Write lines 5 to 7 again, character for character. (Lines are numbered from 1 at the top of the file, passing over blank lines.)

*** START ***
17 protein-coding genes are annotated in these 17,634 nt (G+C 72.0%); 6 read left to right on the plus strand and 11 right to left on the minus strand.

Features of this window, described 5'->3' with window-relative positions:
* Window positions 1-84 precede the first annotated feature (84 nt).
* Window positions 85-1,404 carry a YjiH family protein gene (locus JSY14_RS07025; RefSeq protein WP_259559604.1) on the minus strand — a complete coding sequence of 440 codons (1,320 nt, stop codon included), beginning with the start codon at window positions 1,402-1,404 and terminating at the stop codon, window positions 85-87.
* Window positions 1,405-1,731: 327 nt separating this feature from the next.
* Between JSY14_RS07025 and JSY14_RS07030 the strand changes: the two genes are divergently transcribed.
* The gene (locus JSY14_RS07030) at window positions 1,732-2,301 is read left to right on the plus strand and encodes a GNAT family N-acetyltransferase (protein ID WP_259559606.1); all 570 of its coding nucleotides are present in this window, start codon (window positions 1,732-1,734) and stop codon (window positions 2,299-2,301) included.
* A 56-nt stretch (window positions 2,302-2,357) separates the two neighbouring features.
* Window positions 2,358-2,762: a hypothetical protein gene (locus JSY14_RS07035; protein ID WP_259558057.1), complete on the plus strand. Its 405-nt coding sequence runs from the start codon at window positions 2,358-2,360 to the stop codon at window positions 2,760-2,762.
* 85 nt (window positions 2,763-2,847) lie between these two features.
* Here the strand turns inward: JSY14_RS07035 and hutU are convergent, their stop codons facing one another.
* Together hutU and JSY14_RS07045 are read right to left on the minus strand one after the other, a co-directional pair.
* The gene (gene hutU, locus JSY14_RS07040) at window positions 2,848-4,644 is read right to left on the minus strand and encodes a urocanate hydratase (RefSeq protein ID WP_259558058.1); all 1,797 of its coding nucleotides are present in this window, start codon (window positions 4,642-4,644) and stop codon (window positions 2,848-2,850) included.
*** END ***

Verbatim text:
* Window positions 1,405-1,731: 327 nt separating this feature from the next.
* Between JSY14_RS07025 and JSY14_RS07030 the strand changes: the two genes are divergently transcribed.
* The gene (locus JSY14_RS07030) at window positions 1,732-2,301 is read left to right on the plus strand and encodes a GNAT family N-acetyltransferase (protein ID WP_259559606.1); all 570 of its coding nucleotides are present in this window, start codon (window positions 1,732-1,734) and stop codon (window positions 2,299-2,301) included.